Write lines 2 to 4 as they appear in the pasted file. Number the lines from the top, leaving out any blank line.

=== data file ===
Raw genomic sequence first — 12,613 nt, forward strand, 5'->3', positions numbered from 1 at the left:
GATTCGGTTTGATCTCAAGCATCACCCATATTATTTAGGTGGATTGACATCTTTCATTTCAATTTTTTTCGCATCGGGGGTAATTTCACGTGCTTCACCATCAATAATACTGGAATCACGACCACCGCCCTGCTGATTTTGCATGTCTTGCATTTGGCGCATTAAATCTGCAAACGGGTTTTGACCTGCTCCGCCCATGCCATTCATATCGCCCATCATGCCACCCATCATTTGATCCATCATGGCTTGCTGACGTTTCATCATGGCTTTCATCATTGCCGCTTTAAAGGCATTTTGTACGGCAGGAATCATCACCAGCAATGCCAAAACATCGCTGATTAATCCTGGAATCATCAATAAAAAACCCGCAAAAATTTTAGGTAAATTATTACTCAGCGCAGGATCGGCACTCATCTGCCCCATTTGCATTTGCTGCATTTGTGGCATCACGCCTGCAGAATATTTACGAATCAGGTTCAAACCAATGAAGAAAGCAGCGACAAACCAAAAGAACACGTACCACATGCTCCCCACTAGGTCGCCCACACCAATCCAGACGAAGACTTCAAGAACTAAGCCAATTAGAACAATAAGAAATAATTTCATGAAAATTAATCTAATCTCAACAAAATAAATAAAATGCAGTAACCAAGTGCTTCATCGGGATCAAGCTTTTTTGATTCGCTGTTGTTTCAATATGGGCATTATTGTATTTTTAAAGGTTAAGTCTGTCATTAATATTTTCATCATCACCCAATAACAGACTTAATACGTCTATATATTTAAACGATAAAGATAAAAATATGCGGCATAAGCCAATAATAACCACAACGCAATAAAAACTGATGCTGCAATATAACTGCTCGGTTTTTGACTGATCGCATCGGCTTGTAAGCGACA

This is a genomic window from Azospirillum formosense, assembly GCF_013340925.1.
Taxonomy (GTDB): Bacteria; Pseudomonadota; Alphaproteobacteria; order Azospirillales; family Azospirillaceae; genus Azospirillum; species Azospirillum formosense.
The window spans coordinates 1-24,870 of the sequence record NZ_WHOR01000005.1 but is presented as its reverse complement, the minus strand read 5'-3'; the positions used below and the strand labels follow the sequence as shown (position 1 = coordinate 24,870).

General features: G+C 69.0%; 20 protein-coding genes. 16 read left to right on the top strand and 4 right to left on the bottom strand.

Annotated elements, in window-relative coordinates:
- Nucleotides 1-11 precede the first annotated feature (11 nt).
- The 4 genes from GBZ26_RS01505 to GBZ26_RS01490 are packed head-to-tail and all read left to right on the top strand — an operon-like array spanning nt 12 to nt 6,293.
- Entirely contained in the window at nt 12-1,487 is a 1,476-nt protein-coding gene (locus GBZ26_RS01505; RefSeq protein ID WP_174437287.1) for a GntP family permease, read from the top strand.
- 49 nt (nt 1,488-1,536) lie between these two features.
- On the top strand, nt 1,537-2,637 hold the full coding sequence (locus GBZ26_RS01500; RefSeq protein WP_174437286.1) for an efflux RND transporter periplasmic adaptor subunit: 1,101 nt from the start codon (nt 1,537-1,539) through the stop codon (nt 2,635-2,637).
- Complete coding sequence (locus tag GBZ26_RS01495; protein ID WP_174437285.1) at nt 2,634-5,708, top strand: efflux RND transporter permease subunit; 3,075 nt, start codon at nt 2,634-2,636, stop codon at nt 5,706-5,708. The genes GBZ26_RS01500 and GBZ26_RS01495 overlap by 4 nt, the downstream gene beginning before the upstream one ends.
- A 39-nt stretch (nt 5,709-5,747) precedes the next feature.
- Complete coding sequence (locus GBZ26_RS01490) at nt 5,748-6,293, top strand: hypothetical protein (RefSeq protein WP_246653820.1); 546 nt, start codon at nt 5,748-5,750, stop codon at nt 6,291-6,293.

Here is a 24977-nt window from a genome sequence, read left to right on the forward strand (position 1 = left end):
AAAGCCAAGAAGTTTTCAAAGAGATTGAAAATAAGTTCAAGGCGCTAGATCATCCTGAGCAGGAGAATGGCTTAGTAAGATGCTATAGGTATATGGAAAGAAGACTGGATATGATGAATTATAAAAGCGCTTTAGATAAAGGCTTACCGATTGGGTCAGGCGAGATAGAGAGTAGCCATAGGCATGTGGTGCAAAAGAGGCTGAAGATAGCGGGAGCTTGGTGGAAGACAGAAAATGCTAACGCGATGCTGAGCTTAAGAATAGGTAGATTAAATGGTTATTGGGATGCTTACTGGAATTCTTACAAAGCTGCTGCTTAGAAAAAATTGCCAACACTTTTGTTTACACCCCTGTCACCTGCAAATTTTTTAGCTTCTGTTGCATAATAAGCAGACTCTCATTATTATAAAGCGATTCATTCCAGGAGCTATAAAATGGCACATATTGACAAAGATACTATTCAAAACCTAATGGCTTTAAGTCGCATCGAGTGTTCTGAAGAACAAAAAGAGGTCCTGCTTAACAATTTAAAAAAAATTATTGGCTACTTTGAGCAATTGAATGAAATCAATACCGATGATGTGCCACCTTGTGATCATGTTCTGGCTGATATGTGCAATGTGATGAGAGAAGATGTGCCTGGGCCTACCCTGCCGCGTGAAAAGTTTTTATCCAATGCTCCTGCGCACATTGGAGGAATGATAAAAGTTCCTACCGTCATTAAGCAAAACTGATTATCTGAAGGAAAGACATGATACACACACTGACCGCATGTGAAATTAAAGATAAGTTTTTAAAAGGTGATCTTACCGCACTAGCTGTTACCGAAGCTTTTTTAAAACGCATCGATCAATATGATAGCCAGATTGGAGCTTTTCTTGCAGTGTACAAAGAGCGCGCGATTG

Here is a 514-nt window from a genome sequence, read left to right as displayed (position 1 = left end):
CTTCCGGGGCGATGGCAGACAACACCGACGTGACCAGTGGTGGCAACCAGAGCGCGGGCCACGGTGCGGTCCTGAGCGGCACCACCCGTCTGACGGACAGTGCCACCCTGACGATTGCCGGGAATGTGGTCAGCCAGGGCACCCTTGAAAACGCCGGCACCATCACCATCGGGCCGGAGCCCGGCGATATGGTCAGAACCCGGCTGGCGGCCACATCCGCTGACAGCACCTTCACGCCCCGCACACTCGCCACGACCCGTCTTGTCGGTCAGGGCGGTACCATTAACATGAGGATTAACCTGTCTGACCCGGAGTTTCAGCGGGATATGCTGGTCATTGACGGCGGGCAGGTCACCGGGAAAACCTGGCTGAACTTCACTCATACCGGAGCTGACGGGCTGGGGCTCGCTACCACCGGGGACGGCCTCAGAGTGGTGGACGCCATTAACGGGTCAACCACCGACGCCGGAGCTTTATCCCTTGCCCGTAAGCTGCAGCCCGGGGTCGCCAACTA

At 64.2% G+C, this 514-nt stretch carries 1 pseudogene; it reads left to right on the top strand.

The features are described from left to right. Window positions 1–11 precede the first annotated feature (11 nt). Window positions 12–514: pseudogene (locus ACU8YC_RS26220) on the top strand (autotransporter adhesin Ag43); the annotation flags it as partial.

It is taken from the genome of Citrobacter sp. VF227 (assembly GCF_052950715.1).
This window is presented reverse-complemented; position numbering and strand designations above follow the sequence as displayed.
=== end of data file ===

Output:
GATTCGGTTTGATCTCAAGCATCACCCATATTATTTAGGTGGATTGACATCTTTCATTTCAATTTTTTTCGCATCGGGGGTAATTTCACGTGCTTCACCATCAATAATACTGGAATCACGACCACCGCCCTGCTGATTTTGCATGTCTTGCATTTGGCGCATTAAATCTGCAAACGGGTTTTGACCTGCTCCGCCCATGCCATTCATATCGCCCATCATGCCACCCATCATTTGATCCATCATGGCTTGCTGACGTTTCATCATGGCTTTCATCATTGCCGCTTTAAAGGCATTTTGTACGGCAGGAATCATCACCAGCAATGCCAAAACATCGCTGATTAATCCTGGAATCATCAATAAAAAACCCGCAAAAATTTTAGGTAAATTATTACTCAGCGCAGGATCGGCACTCATCTGCCCCATTTGCATTTGCTGCATTTGTGGCATCACGCCTGCAGAATATTTACGAATCAGGTTCAAACCAATGAAGAAAGCAGCGACAAACCAAAAGAACACGTACCACATGCTCCCCACTAGGTCGCCCACACCAATCCAGACGAAGACTTCAAGAACTAAGCCAATTAGAACAATAAGAAATAATTTCATGAAAATTAATCTAATCTCAACAAAATAAATAAAATGCAGTAACCAAGTGCTTCATCGGGATCAAGCTTTTTTGATTCGCTGTTGTTTCAATATGGGCATTATTGTATTTTTAAAGGTTAAGTCTGTCATTAATATTTTCATCATCACCCAATAACAGACTTAATACGTCTATATATTTAAACGATAAAGATAAAAATATGCGGCATAAGCCAATAATAACCACAACGCAATAAAAACTGATGCTGCAATATAACTGCTCGGTTTTTGACTGATCGCATCGGCTTGTAAGCGACA

This is a genomic window from Azospirillum formosense, assembly GCF_013340925.1.
Taxonomy (GTDB): Bacteria; Pseudomonadota; Alphaproteobacteria; order Azospirillales; family Azospirillaceae; genus Azospirillum; species Azospirillum formosense.